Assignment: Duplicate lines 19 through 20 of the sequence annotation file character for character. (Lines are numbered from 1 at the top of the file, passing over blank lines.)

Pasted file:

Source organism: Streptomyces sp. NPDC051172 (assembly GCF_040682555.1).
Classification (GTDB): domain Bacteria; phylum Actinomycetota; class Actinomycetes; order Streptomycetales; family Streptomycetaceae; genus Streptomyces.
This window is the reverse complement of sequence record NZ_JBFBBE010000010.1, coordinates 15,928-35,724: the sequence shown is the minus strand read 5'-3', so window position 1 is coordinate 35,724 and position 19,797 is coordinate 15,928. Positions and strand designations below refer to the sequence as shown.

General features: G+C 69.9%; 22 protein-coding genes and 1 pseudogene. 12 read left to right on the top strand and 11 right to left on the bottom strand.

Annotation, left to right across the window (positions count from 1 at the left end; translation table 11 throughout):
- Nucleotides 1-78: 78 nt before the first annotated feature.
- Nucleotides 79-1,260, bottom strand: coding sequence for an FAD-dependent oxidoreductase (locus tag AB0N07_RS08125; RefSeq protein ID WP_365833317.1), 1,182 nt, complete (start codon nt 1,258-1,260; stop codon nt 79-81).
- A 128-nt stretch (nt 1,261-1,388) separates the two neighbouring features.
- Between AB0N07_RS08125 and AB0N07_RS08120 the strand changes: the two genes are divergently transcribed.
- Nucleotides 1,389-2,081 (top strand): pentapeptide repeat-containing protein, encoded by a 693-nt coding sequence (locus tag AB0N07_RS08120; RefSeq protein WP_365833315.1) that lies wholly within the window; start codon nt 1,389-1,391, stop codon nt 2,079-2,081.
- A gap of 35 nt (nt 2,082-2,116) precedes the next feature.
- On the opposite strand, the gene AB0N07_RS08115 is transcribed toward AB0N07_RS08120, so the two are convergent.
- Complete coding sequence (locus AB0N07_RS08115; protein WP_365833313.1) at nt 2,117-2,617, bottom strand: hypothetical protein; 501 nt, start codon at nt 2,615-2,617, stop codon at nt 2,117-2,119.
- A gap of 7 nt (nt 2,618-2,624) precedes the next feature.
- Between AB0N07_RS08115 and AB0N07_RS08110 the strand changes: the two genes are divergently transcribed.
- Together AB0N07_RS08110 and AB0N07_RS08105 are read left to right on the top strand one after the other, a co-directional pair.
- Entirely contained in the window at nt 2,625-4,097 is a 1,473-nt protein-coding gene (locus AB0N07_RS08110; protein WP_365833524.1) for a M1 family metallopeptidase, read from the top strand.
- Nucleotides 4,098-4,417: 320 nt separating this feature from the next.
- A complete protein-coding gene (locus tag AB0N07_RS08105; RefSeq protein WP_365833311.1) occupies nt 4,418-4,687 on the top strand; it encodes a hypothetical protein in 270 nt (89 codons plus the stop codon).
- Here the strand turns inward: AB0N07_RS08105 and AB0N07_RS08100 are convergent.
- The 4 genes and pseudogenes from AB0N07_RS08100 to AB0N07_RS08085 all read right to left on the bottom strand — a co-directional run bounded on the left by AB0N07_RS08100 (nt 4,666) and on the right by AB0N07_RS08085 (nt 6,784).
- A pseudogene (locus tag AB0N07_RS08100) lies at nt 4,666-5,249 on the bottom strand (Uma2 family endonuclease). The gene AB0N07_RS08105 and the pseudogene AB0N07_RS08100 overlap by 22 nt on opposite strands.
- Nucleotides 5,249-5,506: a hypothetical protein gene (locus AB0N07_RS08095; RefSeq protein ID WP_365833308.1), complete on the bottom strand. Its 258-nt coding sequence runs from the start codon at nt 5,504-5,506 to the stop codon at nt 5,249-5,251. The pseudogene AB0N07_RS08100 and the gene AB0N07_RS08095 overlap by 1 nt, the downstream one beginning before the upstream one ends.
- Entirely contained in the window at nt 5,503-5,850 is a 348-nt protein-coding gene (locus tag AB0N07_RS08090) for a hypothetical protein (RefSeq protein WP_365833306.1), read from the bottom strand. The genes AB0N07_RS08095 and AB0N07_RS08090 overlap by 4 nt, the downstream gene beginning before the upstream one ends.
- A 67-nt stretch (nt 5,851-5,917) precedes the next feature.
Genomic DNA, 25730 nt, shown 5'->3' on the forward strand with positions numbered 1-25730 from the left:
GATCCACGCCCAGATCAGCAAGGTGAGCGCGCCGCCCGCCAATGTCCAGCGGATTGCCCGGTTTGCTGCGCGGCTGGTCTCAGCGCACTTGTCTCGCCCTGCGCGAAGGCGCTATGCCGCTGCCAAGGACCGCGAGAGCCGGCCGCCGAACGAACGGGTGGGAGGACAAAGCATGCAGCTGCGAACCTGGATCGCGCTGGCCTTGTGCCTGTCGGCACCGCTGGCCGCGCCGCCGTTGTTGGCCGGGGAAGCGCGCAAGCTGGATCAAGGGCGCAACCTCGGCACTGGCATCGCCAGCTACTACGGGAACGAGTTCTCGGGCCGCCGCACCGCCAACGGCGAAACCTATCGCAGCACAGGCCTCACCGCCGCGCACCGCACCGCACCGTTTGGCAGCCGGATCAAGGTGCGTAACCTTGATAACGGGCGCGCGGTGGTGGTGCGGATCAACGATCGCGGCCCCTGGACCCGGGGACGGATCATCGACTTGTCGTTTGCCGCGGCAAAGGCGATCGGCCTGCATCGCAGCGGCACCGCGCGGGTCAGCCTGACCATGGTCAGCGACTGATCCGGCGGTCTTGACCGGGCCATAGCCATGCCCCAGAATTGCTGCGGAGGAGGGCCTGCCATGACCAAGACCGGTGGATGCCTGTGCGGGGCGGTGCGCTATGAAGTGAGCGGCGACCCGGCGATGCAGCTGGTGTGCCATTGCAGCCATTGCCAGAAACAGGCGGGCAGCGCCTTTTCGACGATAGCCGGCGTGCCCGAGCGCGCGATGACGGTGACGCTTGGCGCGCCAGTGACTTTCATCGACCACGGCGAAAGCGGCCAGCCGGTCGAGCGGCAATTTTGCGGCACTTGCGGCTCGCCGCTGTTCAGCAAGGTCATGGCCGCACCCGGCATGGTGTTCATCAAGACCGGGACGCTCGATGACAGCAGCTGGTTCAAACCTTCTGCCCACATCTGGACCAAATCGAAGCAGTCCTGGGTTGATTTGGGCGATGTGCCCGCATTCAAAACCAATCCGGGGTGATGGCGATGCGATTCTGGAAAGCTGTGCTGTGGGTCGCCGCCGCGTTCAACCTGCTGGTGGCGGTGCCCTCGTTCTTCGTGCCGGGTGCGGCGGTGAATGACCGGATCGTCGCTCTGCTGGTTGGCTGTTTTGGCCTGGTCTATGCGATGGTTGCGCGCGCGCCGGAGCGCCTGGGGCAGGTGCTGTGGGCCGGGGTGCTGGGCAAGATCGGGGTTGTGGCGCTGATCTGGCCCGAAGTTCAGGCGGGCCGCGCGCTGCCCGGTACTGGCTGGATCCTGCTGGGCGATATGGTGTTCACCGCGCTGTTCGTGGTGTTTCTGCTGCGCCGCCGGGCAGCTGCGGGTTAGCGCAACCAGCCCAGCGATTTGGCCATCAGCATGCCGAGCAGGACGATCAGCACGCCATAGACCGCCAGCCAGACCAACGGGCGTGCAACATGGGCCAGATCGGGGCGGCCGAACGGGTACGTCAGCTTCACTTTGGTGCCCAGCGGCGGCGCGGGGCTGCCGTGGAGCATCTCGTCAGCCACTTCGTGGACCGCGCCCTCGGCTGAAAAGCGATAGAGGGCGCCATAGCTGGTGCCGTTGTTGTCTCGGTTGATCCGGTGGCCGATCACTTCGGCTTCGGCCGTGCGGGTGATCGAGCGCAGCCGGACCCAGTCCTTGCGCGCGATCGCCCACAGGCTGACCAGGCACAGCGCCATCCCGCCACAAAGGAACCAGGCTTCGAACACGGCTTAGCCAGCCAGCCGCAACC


- A complete protein-coding gene (locus tag AB0N07_RS08105; RefSeq protein WP_365833311.1) occupies nt 4,418-4,687 on the top strand; it encodes a hypothetical protein in 270 nt (89 codons plus the stop codon).
- Here the strand turns inward: AB0N07_RS08105 and AB0N07_RS08100 are convergent.